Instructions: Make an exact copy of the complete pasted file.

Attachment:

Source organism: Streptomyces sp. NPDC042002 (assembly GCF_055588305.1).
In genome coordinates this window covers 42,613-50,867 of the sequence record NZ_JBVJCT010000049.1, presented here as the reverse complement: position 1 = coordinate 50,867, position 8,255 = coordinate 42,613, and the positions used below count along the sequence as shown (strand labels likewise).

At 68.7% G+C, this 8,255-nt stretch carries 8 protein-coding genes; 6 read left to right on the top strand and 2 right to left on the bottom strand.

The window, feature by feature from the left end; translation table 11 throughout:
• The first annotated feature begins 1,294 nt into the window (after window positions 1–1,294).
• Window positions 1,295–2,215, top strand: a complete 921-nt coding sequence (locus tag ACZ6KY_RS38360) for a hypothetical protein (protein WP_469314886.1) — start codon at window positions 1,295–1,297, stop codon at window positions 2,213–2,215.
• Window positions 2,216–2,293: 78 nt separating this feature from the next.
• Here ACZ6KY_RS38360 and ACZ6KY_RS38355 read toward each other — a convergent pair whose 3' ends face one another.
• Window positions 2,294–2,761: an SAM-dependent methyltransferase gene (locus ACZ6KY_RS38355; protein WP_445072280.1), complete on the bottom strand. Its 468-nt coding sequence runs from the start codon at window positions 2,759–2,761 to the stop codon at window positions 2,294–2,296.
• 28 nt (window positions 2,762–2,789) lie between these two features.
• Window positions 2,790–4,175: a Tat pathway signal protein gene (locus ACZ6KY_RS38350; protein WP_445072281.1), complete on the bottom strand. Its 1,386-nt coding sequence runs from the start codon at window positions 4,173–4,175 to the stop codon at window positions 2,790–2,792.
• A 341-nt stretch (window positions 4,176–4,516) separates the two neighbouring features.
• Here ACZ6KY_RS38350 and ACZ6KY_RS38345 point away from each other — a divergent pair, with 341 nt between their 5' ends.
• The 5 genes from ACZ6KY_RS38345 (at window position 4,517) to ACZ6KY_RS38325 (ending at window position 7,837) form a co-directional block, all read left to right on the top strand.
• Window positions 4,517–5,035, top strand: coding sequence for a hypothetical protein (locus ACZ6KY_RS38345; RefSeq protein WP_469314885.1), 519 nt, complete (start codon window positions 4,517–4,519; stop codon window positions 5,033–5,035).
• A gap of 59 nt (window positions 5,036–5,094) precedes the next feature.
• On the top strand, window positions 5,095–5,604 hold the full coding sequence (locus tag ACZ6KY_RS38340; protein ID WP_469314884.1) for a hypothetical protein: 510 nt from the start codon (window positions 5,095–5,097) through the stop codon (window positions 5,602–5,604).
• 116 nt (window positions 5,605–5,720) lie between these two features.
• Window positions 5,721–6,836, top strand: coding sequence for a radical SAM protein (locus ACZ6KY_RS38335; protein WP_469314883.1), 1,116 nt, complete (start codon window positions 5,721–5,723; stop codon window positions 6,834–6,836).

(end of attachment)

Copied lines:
Source organism: Streptomyces sp. NPDC042002 (assembly GCF_055588305.1).
In genome coordinates this window covers 42,613-50,867 of the sequence record NZ_JBVJCT010000049.1, presented here as the reverse complement: position 1 = coordinate 50,867, position 8,255 = coordinate 42,613, and the positions used below count along the sequence as shown (strand labels likewise).

At 68.7% G+C, this 8,255-nt stretch carries 8 protein-coding genes; 6 read left to right on the top strand and 2 right to left on the bottom strand.

The window, feature by feature from the left end; translation table 11 throughout:
• The first annotated feature begins 1,294 nt into the window (after window positions 1–1,294).
• Window positions 1,295–2,215, top strand: a complete 921-nt coding sequence (locus tag ACZ6KY_RS38360) for a hypothetical protein (protein WP_469314886.1) — start codon at window positions 1,295–1,297, stop codon at window positions 2,213–2,215.
• Window positions 2,216–2,293: 78 nt separating this feature from the next.
• Here ACZ6KY_RS38360 and ACZ6KY_RS38355 read toward each other — a convergent pair whose 3' ends face one another.
• Window positions 2,294–2,761: an SAM-dependent methyltransferase gene (locus ACZ6KY_RS38355; protein WP_445072280.1), complete on the bottom strand. Its 468-nt coding sequence runs from the start codon at window positions 2,759–2,761 to the stop codon at window positions 2,294–2,296.
• 28 nt (window positions 2,762–2,789) lie between these two features.
• Window positions 2,790–4,175: a Tat pathway signal protein gene (locus ACZ6KY_RS38350; protein WP_445072281.1), complete on the bottom strand. Its 1,386-nt coding sequence runs from the start codon at window positions 4,173–4,175 to the stop codon at window positions 2,790–2,792.
• A 341-nt stretch (window positions 4,176–4,516) separates the two neighbouring features.
• Here ACZ6KY_RS38350 and ACZ6KY_RS38345 point away from each other — a divergent pair, with 341 nt between their 5' ends.
• The 5 genes from ACZ6KY_RS38345 (at window position 4,517) to ACZ6KY_RS38325 (ending at window position 7,837) form a co-directional block, all read left to right on the top strand.
• Window positions 4,517–5,035, top strand: coding sequence for a hypothetical protein (locus ACZ6KY_RS38345; RefSeq protein WP_469314885.1), 519 nt, complete (start codon window positions 4,517–4,519; stop codon window positions 5,033–5,035).
• A gap of 59 nt (window positions 5,036–5,094) precedes the next feature.
• On the top strand, window positions 5,095–5,604 hold the full coding sequence (locus tag ACZ6KY_RS38340; protein ID WP_469314884.1) for a hypothetical protein: 510 nt from the start codon (window positions 5,095–5,097) through the stop codon (window positions 5,602–5,604).
• 116 nt (window positions 5,605–5,720) lie between these two features.
• Window positions 5,721–6,836, top strand: coding sequence for a radical SAM protein (locus ACZ6KY_RS38335; protein WP_469314883.1), 1,116 nt, complete (start codon window positions 5,721–5,723; stop codon window positions 6,834–6,836).